Jay-Z as Art, Kitting Out Your Dog and the Backlash to the Hashtag
- Kempt Staff
Long ago, in a mythical place known as Minneapolis, a baby named Prince Rogers Nelson was born. The ancient texts don’t mention whether he came out wielding a guitar and wailing in a dolphin-like falsetto (but it’s safe to assume he did).
Notes on the life of the Kempt Icon—plus the single he released today—after the jump.»
Last week, we were slightly embarrassed by our performance at Kempt’s annual karaoke gala. So we asked our resident scissor-kick champion, Alex Heigl, for advice.
There are two ways to navigate karaoke: the way of the lurker, and the way of the champion. The lurker attends karaoke only in body, not in spirit; he makes snide comments and half-heartedly mumbles his way through an ironically selected song because he can’t drop his aura of detached coolness. The champion commits, and wins over the entire bar/company/city with his heroic singing.
You are not a lurker.»
At the age of 7, Naftaly Birnbaum (aka George Burns) landed a job making syrup in the basement of a local candy store. When the mailman, a sucker for tight harmony, heard Burns and his pals crooning away on a barbershop number, he brought them out to the street and a small crowd gathered.
“We called ourselves the Peewee Quartet,” Burns recalled in an interview with Cigar Aficionado 90 years later. “Sometimes the customers threw something in the hats. Sometimes they took something out of the hats. Sometimes they took the hats.”
Shortly thereafter, Burns quit school in the fourth grade to pursue show business full time, which at the time meant singing with a trained seal, trick roller-skating and adagio dancing in small-time vaudeville acts. The fact that he managed to do all this while keeping one hand wrapped around a beautiful woman and the other puffing on a long, thick cigar, right up to his death in 1996 at the age of 100, is an accomplishment that baffles the mind.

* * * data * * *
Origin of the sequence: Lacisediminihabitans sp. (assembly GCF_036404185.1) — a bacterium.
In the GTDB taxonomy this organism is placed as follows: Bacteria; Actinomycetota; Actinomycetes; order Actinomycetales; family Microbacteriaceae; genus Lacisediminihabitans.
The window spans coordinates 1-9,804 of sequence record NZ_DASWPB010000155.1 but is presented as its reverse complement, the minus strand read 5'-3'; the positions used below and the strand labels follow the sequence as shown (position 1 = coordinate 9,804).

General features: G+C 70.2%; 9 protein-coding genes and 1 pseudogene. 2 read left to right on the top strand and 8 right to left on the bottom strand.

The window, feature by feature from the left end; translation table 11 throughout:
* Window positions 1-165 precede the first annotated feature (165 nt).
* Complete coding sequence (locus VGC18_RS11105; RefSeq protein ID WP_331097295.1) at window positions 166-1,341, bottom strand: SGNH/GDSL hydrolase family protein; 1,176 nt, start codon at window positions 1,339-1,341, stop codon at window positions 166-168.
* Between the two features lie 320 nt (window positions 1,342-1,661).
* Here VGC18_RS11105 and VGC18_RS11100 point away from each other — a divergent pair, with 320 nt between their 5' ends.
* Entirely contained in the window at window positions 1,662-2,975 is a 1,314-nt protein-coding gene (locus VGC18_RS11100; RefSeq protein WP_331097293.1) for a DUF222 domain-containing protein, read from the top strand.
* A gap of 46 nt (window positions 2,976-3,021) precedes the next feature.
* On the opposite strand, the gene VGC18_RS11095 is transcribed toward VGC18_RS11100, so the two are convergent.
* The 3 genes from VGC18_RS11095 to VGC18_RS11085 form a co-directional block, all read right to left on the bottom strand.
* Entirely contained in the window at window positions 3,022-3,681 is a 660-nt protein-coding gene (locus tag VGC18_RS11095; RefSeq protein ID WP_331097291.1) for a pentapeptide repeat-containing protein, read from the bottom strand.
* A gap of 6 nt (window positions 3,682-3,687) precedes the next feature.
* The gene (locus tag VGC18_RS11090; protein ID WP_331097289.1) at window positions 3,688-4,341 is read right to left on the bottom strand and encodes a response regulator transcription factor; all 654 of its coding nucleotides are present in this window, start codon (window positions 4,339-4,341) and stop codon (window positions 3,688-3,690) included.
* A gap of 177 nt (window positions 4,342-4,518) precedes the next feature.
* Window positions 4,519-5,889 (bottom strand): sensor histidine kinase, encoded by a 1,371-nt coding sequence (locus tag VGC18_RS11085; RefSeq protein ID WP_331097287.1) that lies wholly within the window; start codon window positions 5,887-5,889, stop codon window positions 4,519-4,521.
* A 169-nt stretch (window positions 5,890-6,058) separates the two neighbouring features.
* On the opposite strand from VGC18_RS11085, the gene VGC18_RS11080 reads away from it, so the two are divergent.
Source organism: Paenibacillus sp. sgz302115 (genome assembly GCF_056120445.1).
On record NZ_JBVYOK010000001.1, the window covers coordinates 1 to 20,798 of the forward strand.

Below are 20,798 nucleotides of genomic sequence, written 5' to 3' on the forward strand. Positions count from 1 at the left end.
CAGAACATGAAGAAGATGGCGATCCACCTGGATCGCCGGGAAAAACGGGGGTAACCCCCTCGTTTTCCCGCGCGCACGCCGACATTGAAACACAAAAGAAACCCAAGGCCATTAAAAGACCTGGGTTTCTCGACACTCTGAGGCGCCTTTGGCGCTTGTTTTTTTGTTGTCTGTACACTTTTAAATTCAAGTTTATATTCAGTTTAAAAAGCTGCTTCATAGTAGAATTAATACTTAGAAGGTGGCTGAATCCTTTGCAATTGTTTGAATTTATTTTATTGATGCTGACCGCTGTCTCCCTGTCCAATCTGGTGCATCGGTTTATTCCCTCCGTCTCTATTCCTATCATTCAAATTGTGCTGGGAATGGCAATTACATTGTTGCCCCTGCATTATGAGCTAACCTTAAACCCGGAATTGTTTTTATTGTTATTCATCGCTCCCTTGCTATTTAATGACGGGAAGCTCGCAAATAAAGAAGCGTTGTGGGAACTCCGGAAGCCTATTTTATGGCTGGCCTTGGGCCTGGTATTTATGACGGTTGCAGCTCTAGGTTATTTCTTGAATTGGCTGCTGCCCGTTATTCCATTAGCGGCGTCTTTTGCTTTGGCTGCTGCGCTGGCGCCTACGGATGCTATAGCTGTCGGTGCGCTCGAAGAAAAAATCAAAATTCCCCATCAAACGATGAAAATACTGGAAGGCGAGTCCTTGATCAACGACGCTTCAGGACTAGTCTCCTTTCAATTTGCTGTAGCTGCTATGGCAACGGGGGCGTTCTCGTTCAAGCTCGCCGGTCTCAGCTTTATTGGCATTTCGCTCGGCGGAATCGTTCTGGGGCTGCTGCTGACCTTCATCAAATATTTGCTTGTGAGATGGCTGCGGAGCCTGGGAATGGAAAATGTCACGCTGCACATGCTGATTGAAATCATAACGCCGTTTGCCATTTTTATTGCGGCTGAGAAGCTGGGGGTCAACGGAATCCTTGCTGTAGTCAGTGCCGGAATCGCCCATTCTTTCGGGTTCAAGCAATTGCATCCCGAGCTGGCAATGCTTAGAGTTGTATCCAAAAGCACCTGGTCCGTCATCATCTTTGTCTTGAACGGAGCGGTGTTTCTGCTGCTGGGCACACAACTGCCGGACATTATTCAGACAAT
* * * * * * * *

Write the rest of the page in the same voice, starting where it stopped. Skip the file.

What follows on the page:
It’s a look we’re calling “centenarian style,” and no one will ever wear it better...»
As we introduced on Tuesday, the legendary Russian acting teacher Constantin Stanislavski asked new students the following question before allowing them to grace his stage: “Did you come here to serve art, and to make sacrifices for its sake, or to exploit your own personal ends?” In determining the greatest acting performances by professional athletes of all time, we considered this and many other questions: Does the athlete possess both the brawn and the tenderness required to pull off the first interracial sex scene to appear in a film? How do 14 consecutive Pro Bowl appearances translate to appearances on Little House on the Prairie? Is Hulk Hogan believable as Hurricane Spencer, the Hottest Hero of the High Seas?
And that’s when we stopped asking questions.
So without further ado, we give you the greatest thespian-athlete performances of all time.»